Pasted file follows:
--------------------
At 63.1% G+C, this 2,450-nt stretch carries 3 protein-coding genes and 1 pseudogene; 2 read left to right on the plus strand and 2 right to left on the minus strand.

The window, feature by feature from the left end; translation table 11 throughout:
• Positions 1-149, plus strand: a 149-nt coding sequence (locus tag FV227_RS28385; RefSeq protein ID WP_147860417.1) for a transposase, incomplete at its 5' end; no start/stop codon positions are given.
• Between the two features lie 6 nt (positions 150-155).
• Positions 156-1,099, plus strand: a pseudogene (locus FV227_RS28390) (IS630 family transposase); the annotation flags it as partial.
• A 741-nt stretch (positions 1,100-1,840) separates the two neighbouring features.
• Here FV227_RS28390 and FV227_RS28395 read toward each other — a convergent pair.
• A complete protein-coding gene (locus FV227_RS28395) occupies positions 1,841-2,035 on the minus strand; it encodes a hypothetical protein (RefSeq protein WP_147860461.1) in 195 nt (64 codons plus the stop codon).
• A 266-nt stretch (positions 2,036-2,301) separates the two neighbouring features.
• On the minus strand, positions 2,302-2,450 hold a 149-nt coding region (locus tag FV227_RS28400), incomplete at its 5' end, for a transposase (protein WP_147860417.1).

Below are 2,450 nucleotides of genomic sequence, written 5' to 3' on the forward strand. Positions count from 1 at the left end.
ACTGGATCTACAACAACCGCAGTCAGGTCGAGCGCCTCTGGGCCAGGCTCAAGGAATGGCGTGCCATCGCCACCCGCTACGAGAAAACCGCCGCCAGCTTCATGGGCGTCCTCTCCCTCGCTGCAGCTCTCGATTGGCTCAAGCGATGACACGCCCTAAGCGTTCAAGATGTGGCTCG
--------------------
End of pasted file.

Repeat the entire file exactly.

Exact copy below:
At 63.1% G+C, this 2,450-nt stretch carries 3 protein-coding genes and 1 pseudogene; 2 read left to right on the plus strand and 2 right to left on the minus strand.

The window, feature by feature from the left end; translation table 11 throughout:
• Positions 1-149, plus strand: a 149-nt coding sequence (locus tag FV227_RS28385; RefSeq protein ID WP_147860417.1) for a transposase, incomplete at its 5' end; no start/stop codon positions are given.
• Between the two features lie 6 nt (positions 150-155).
• Positions 156-1,099, plus strand: a pseudogene (locus FV227_RS28390) (IS630 family transposase); the annotation flags it as partial.
• A 741-nt stretch (positions 1,100-1,840) separates the two neighbouring features.
• Here FV227_RS28390 and FV227_RS28395 read toward each other — a convergent pair.
• A complete protein-coding gene (locus FV227_RS28395) occupies positions 1,841-2,035 on the minus strand; it encodes a hypothetical protein (RefSeq protein WP_147860461.1) in 195 nt (64 codons plus the stop codon).
• A 266-nt stretch (positions 2,036-2,301) separates the two neighbouring features.
• On the minus strand, positions 2,302-2,450 hold a 149-nt coding region (locus tag FV227_RS28400), incomplete at its 5' end, for a transposase (protein WP_147860417.1).

Below are 2,450 nucleotides of genomic sequence, written 5' to 3' on the forward strand. Positions count from 1 at the left end.
ACTGGATCTACAACAACCGCAGTCAGGTCGAGCGCCTCTGGGCCAGGCTCAAGGAATGGCGTGCCATCGCCACCCGCTACGAGAAAACCGCCGCCAGCTTCATGGGCGTCCTCTCCCTCGCTGCAGCTCTCGATTGGCTCAAGCGATGACACGCCCTAAGCGTTCAAGATGTGGCTCG